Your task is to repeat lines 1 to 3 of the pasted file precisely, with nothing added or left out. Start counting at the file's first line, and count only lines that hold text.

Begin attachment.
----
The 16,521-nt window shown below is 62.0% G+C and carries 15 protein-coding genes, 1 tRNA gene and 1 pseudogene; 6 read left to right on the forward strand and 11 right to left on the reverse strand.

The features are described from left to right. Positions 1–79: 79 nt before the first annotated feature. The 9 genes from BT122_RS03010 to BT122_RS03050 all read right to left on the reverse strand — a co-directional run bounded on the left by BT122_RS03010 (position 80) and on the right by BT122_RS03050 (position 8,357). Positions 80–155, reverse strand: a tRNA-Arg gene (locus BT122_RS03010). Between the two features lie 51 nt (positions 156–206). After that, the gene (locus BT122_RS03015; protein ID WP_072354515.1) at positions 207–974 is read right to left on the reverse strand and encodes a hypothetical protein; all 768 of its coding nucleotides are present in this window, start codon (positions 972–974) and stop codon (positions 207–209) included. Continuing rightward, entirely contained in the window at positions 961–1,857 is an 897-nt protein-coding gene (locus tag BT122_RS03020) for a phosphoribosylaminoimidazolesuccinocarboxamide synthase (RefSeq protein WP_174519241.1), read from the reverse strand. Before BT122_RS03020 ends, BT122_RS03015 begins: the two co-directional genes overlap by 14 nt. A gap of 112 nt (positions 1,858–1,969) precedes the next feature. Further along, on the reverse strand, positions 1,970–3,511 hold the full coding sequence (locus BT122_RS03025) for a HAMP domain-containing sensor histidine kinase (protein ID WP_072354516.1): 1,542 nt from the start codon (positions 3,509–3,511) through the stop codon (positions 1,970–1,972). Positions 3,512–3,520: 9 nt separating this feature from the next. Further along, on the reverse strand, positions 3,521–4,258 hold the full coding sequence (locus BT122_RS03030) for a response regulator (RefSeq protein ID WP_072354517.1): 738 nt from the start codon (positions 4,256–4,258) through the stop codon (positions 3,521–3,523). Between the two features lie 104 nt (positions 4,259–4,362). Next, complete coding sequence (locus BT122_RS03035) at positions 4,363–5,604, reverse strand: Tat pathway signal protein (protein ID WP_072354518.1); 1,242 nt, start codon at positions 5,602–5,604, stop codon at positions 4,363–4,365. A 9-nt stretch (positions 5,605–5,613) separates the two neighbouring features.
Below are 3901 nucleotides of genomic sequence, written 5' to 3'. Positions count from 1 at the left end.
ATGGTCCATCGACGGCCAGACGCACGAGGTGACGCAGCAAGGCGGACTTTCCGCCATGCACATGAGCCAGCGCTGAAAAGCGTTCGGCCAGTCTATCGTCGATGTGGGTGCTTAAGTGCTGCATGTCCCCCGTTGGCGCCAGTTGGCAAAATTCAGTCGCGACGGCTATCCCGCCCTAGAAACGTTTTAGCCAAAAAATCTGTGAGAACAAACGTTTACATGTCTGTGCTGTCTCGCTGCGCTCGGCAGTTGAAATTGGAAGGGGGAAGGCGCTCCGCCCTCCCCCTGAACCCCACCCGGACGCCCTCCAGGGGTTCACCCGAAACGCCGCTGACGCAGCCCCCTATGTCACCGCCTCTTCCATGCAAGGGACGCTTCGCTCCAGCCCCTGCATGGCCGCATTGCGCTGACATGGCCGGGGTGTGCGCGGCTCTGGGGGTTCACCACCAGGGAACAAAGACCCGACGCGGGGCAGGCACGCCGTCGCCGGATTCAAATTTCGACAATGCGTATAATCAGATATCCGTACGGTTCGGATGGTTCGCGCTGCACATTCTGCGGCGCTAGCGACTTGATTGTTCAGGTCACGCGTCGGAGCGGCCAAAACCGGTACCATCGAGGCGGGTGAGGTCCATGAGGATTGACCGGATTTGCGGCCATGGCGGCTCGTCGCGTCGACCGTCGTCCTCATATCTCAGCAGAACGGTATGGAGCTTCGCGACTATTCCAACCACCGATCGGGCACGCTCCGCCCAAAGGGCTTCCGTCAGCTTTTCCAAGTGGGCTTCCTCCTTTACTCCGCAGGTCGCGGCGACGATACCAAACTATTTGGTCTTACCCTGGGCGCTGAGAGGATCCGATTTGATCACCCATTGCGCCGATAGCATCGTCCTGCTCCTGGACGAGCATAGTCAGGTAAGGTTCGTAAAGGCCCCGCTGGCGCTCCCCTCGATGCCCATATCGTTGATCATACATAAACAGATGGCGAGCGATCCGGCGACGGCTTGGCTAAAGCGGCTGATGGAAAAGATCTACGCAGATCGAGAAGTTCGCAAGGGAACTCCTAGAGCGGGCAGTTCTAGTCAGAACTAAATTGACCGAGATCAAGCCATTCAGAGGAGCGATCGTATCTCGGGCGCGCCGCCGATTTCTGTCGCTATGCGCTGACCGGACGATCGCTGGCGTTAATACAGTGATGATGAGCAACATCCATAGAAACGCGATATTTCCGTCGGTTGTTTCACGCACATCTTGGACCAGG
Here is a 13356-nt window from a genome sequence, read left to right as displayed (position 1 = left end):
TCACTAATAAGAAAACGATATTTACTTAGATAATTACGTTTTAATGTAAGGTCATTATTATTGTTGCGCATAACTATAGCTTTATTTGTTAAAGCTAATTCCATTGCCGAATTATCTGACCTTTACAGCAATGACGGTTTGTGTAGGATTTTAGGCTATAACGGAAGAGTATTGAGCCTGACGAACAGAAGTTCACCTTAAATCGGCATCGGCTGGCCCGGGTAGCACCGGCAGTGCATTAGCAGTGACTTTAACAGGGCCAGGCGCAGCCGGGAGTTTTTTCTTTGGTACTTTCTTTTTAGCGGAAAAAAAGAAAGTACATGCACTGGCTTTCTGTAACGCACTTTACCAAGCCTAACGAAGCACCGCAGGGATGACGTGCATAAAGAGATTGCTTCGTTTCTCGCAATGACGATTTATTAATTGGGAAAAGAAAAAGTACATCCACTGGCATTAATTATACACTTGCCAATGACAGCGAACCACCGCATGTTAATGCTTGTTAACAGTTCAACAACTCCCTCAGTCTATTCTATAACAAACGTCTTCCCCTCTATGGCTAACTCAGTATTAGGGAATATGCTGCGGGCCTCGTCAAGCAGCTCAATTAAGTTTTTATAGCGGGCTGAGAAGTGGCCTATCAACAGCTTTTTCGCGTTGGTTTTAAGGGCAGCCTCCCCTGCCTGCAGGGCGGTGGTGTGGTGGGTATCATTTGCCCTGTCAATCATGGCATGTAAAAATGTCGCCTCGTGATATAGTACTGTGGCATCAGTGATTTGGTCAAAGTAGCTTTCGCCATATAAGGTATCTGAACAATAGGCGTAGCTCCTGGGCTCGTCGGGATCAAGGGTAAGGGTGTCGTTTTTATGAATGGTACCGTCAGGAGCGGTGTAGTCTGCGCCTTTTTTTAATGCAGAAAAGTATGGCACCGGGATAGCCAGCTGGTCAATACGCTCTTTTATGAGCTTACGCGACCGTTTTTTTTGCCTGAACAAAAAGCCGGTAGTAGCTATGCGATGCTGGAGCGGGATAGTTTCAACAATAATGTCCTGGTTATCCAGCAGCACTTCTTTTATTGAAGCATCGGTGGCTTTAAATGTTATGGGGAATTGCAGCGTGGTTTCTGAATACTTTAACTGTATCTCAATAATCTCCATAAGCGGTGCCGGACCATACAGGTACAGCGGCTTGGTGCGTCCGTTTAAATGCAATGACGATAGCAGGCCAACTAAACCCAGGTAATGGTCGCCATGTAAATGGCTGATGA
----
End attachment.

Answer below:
The 16,521-nt window shown below is 62.0% G+C and carries 15 protein-coding genes, 1 tRNA gene and 1 pseudogene; 6 read left to right on the forward strand and 11 right to left on the reverse strand.

The features are described from left to right. Positions 1–79: 79 nt before the first annotated feature. The 9 genes from BT122_RS03010 to BT122_RS03050 all read right to left on the reverse strand — a co-directional run bounded on the left by BT122_RS03010 (position 80) and on the right by BT122_RS03050 (position 8,357). Positions 80–155, reverse strand: a tRNA-Arg gene (locus BT122_RS03010). Between the two features lie 51 nt (positions 156–206). After that, the gene (locus BT122_RS03015; protein ID WP_072354515.1) at positions 207–974 is read right to left on the reverse strand and encodes a hypothetical protein; all 768 of its coding nucleotides are present in this window, start codon (positions 972–974) and stop codon (positions 207–209) included. Continuing rightward, entirely contained in the window at positions 961–1,857 is an 897-nt protein-coding gene (locus tag BT122_RS03020) for a phosphoribosylaminoimidazolesuccinocarboxamide synthase (RefSeq protein WP_174519241.1), read from the reverse strand. Before BT122_RS03020 ends, BT122_RS03015 begins: the two co-directional genes overlap by 14 nt. A gap of 112 nt (positions 1,858–1,969) precedes the next feature. Further along, on the reverse strand, positions 1,970–3,511 hold the full coding sequence (locus BT122_RS03025) for a HAMP domain-containing sensor histidine kinase (protein ID WP_072354516.1): 1,542 nt from the start codon (positions 3,509–3,511) through the stop codon (positions 1,970–1,972). Positions 3,512–3,520: 9 nt separating this feature from the next. Further along, on the reverse strand, positions 3,521–4,258 hold the full coding sequence (locus BT122_RS03030) for a response regulator (RefSeq protein ID WP_072354517.1): 738 nt from the start codon (positions 4,256–4,258) through the stop codon (positions 3,521–3,523). Between the two features lie 104 nt (positions 4,259–4,362). Next, complete coding sequence (locus BT122_RS03035) at positions 4,363–5,604, reverse strand: Tat pathway signal protein (protein ID WP_072354518.1); 1,242 nt, start codon at positions 5,602–5,604, stop codon at positions 4,363–4,365. A 9-nt stretch (positions 5,605–5,613) separates the two neighbouring features.
Below are 3901 nucleotides of genomic sequence, written 5' to 3'. Positions count from 1 at the left end.